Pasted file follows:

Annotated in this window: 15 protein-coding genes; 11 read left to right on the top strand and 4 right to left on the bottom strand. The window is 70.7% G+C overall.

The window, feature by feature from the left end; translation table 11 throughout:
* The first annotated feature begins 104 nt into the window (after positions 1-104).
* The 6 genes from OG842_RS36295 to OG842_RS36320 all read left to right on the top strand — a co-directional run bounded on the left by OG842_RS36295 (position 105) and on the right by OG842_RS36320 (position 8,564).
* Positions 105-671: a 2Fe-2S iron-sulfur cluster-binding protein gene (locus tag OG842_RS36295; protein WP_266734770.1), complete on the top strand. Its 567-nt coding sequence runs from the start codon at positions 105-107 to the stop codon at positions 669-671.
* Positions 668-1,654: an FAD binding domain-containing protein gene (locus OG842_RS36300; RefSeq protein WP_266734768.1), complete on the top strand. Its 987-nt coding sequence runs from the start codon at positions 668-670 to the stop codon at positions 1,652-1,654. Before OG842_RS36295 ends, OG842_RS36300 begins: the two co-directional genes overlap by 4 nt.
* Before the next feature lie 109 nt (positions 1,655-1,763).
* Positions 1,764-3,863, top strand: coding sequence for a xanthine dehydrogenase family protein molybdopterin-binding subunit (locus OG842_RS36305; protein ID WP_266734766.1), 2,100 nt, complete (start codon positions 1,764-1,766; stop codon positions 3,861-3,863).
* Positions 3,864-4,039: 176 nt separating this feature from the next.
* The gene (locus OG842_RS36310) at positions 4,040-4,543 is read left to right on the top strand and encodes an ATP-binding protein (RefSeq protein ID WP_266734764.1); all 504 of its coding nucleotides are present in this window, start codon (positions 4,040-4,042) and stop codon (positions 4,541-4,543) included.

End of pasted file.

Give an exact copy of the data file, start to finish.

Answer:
Annotated in this window: 15 protein-coding genes; 11 read left to right on the top strand and 4 right to left on the bottom strand. The window is 70.7% G+C overall.

The window, feature by feature from the left end; translation table 11 throughout:
* The first annotated feature begins 104 nt into the window (after positions 1-104).
* The 6 genes from OG842_RS36295 to OG842_RS36320 all read left to right on the top strand — a co-directional run bounded on the left by OG842_RS36295 (position 105) and on the right by OG842_RS36320 (position 8,564).
* Positions 105-671: a 2Fe-2S iron-sulfur cluster-binding protein gene (locus tag OG842_RS36295; protein WP_266734770.1), complete on the top strand. Its 567-nt coding sequence runs from the start codon at positions 105-107 to the stop codon at positions 669-671.
* Positions 668-1,654: an FAD binding domain-containing protein gene (locus OG842_RS36300; RefSeq protein WP_266734768.1), complete on the top strand. Its 987-nt coding sequence runs from the start codon at positions 668-670 to the stop codon at positions 1,652-1,654. Before OG842_RS36295 ends, OG842_RS36300 begins: the two co-directional genes overlap by 4 nt.
* Before the next feature lie 109 nt (positions 1,655-1,763).
* Positions 1,764-3,863, top strand: coding sequence for a xanthine dehydrogenase family protein molybdopterin-binding subunit (locus OG842_RS36305; protein ID WP_266734766.1), 2,100 nt, complete (start codon positions 1,764-1,766; stop codon positions 3,861-3,863).
* Positions 3,864-4,039: 176 nt separating this feature from the next.
* The gene (locus OG842_RS36310) at positions 4,040-4,543 is read left to right on the top strand and encodes an ATP-binding protein (RefSeq protein ID WP_266734764.1); all 504 of its coding nucleotides are present in this window, start codon (positions 4,040-4,042) and stop codon (positions 4,541-4,543) included.